As imposing as they may seem, Colorado’s mountains are not rock solid. Beneath those peaks are thousands of miles of old mine tunnels, many of them discharging acidic, metal-laden water that kills insects and fish, taints drinking and agricultural water and damages waterways throughout the state. A 2017 study commissioned by then-Gov. John Hickenlooper estimated that more than 1,800 miles of streams in Colorado are polluted by that water — known as acid mine drainage.

But thanks to bipartisan legislation in the U.S. Senate, help could be on the way.

Colorado Sens. Michael Bennet and John Hickenlooper are two of the 14 bipartisan cosponsors of S. 3571, the Good Samaritan Remediation of Abandoned Hardrock Mines Act of 2022Introduced by Sens. Martin Heinrich (D-N.M.) and James Risch (R-Idaho), the bill would establish a new pilot program administered by the EPA that would help spur abandoned mine cleanups.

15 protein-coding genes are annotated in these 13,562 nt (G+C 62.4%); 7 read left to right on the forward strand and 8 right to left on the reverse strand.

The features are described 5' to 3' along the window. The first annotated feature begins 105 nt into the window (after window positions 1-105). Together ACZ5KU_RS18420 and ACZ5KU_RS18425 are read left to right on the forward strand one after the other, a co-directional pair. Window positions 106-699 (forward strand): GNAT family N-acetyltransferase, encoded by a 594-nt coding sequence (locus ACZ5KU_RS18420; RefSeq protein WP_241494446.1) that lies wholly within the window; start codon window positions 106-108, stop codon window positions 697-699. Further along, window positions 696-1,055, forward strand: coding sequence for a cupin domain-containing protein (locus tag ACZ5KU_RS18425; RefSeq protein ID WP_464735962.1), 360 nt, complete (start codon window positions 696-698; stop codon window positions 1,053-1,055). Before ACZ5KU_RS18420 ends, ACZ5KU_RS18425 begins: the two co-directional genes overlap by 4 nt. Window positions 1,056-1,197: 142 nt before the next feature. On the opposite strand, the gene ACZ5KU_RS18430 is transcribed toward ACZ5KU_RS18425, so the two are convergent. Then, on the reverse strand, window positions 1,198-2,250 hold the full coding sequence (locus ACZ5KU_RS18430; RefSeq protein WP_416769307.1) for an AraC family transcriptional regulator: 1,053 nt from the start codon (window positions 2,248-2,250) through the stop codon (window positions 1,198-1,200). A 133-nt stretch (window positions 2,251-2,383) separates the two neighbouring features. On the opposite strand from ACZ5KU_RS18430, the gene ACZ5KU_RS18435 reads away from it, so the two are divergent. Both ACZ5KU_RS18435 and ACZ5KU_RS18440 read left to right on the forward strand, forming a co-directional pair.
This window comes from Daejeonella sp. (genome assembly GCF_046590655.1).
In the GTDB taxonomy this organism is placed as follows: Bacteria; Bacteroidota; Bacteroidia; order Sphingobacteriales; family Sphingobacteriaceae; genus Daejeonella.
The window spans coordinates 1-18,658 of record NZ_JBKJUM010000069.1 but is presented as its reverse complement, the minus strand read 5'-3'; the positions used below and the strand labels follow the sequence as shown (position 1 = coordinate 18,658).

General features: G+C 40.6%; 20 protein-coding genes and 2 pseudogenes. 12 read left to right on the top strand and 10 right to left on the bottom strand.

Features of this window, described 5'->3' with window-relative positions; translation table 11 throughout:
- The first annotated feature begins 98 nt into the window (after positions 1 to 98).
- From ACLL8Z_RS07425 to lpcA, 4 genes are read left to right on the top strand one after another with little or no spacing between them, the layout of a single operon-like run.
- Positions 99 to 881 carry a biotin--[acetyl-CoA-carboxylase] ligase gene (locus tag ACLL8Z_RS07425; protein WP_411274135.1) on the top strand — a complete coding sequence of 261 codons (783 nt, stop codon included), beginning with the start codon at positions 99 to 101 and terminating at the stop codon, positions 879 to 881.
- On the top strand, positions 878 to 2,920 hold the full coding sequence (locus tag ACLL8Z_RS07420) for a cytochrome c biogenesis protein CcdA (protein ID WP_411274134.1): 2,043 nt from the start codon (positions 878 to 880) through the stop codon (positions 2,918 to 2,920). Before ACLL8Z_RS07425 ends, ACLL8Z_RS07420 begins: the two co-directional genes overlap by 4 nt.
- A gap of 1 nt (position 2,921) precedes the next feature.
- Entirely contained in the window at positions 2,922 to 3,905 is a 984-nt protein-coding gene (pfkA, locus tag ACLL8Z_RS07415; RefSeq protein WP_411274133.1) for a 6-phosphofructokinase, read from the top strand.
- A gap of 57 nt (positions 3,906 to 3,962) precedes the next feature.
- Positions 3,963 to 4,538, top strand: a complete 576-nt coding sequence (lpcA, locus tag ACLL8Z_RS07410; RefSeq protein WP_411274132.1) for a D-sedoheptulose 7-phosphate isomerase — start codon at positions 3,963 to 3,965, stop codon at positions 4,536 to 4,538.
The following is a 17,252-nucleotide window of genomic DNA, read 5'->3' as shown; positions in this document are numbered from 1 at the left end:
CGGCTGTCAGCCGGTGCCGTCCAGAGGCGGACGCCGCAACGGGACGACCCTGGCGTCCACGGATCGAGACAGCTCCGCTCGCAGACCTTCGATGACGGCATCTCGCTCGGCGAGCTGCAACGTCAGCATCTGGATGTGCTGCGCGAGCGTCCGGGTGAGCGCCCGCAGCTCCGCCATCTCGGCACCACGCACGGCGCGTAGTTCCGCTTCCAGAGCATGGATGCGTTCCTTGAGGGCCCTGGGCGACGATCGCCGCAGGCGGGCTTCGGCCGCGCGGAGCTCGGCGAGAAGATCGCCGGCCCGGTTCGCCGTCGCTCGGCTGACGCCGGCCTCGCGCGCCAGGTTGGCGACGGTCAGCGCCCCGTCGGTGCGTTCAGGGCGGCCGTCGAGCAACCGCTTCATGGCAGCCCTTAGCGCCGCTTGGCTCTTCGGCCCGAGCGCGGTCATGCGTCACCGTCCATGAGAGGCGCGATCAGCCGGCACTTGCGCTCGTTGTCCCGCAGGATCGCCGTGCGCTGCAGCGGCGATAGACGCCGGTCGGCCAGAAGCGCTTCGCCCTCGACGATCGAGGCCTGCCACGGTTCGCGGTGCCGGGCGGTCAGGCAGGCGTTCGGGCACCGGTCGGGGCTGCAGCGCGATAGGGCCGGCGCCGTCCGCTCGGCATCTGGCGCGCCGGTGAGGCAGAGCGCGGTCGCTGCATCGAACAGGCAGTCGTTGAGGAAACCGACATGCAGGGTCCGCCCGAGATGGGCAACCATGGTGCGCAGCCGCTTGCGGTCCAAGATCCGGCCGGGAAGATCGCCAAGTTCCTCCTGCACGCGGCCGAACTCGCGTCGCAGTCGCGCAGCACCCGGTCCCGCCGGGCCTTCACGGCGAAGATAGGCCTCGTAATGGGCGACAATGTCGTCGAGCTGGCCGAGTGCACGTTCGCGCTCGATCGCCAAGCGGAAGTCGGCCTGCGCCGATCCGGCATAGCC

It is estimated that it could cost at least $54 billion to clean up abandoned mines in the West. Currently those costs fall on underfunded government agencies, so there’s never enough money. While the recently passed Infrastructure Investment and Jobs Act established a new abandoned hardrock mine remediation program, that “fund” has yet to be funded. State agencies and non-governmental parties want to help fill this resource gap and add horsepower to federal cleanup efforts, but substantial legal liability obstacles severely limit the work these entities — called Good Samaritans — can do.

The “Bonita Peak Mining District” superfund site. Map via the Environmental Protection Agency

At present, the only legal mechanism to address these leaking, abandoned mines is a federal Superfund cleanup, a program that is ironically also underfunded. Moreover, Superfund only addresses the worst cases and is not well-suited for the thousands of smaller discharges and waste rock piles impacting Western waterways.